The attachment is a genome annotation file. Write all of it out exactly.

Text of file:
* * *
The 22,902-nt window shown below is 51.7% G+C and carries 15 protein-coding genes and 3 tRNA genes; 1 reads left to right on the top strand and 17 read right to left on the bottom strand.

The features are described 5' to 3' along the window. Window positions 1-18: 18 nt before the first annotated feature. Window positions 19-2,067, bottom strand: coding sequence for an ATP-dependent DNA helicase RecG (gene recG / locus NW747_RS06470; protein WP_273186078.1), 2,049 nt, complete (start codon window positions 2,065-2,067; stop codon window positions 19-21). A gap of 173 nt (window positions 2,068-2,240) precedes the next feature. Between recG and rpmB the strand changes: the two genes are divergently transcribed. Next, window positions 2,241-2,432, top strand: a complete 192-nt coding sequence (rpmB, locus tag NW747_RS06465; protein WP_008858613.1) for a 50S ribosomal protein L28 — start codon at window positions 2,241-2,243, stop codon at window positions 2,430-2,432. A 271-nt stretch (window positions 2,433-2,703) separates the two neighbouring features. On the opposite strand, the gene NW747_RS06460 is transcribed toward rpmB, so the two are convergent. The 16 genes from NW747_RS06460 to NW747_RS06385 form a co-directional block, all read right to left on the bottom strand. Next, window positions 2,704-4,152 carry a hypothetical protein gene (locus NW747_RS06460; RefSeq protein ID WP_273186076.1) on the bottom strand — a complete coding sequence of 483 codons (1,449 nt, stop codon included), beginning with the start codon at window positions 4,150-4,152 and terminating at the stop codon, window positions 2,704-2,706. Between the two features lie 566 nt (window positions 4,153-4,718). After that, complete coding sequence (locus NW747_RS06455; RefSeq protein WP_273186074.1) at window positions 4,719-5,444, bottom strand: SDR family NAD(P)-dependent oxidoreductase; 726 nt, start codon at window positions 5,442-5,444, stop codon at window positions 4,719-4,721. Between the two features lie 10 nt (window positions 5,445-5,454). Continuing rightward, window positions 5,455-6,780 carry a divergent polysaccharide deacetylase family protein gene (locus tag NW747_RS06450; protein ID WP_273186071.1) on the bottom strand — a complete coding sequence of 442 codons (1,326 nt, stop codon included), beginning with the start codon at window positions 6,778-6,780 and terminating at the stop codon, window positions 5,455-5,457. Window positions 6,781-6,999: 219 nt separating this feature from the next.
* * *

The 22,902-nt window shown below is 51.7% G+C and carries 15 protein-coding genes and 3 tRNA genes; 1 reads left to right on the top strand and 17 read right to left on the bottom strand.

The features are described 5' to 3' along the window. Window positions 1-18: 18 nt before the first annotated feature. Window positions 19-2,067, bottom strand: coding sequence for an ATP-dependent DNA helicase RecG (gene recG / locus NW747_RS06470; protein WP_273186078.1), 2,049 nt, complete (start codon window positions 2,065-2,067; stop codon window positions 19-21). A gap of 173 nt (window positions 2,068-2,240) precedes the next feature. Between recG and rpmB the strand changes: the two genes are divergently transcribed. Next, window positions 2,241-2,432, top strand: a complete 192-nt coding sequence (rpmB, locus tag NW747_RS06465; protein WP_008858613.1) for a 50S ribosomal protein L28 — start codon at window positions 2,241-2,243, stop codon at window positions 2,430-2,432. A 271-nt stretch (window positions 2,433-2,703) separates the two neighbouring features. On the opposite strand, the gene NW747_RS06460 is transcribed toward rpmB, so the two are convergent. The 16 genes from NW747_RS06460 to NW747_RS06385 form a co-directional block, all read right to left on the bottom strand. Next, window positions 2,704-4,152 carry a hypothetical protein gene (locus NW747_RS06460; RefSeq protein ID WP_273186076.1) on the bottom strand — a complete coding sequence of 483 codons (1,449 nt, stop codon included), beginning with the start codon at window positions 4,150-4,152 and terminating at the stop codon, window positions 2,704-2,706. Between the two features lie 566 nt (window positions 4,153-4,718). After that, complete coding sequence (locus NW747_RS06455; RefSeq protein WP_273186074.1) at window positions 4,719-5,444, bottom strand: SDR family NAD(P)-dependent oxidoreductase; 726 nt, start codon at window positions 5,442-5,444, stop codon at window positions 4,719-4,721. Between the two features lie 10 nt (window positions 5,445-5,454). Continuing rightward, window positions 5,455-6,780 carry a divergent polysaccharide deacetylase family protein gene (locus tag NW747_RS06450; protein ID WP_273186071.1) on the bottom strand — a complete coding sequence of 442 codons (1,326 nt, stop codon included), beginning with the start codon at window positions 6,778-6,780 and terminating at the stop codon, window positions 5,455-5,457. Window positions 6,781-6,999: 219 nt separating this feature from the next.